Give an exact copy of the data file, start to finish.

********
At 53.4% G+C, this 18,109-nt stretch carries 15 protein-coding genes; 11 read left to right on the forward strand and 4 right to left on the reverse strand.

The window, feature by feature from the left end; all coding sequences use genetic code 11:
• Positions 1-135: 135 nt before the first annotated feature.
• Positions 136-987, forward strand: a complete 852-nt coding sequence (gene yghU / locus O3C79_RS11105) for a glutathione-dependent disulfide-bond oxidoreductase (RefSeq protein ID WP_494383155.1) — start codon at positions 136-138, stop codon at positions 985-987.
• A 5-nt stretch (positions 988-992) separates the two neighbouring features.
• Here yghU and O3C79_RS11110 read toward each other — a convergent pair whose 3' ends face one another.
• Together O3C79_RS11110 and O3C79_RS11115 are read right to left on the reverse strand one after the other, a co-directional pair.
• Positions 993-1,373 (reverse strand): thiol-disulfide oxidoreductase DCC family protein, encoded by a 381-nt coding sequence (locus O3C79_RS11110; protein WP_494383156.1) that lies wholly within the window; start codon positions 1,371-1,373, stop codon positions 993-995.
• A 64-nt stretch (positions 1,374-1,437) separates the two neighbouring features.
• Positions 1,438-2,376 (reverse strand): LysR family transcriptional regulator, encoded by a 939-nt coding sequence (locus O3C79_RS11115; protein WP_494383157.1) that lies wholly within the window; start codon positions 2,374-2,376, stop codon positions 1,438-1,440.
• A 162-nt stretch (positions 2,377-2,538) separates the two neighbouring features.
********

At 53.4% G+C, this 18,109-nt stretch carries 15 protein-coding genes; 11 read left to right on the forward strand and 4 right to left on the reverse strand.

The window, feature by feature from the left end; all coding sequences use genetic code 11:
• Positions 1-135: 135 nt before the first annotated feature.
• Positions 136-987, forward strand: a complete 852-nt coding sequence (gene yghU / locus O3C79_RS11105) for a glutathione-dependent disulfide-bond oxidoreductase (RefSeq protein ID WP_494383155.1) — start codon at positions 136-138, stop codon at positions 985-987.
• A 5-nt stretch (positions 988-992) separates the two neighbouring features.
• Here yghU and O3C79_RS11110 read toward each other — a convergent pair whose 3' ends face one another.
• Together O3C79_RS11110 and O3C79_RS11115 are read right to left on the reverse strand one after the other, a co-directional pair.
• Positions 993-1,373 (reverse strand): thiol-disulfide oxidoreductase DCC family protein, encoded by a 381-nt coding sequence (locus O3C79_RS11110; protein WP_494383156.1) that lies wholly within the window; start codon positions 1,371-1,373, stop codon positions 993-995.
• A 64-nt stretch (positions 1,374-1,437) separates the two neighbouring features.
• Positions 1,438-2,376 (reverse strand): LysR family transcriptional regulator, encoded by a 939-nt coding sequence (locus O3C79_RS11115; protein WP_494383157.1) that lies wholly within the window; start codon positions 2,374-2,376, stop codon positions 1,438-1,440.
• A 162-nt stretch (positions 2,377-2,538) separates the two neighbouring features.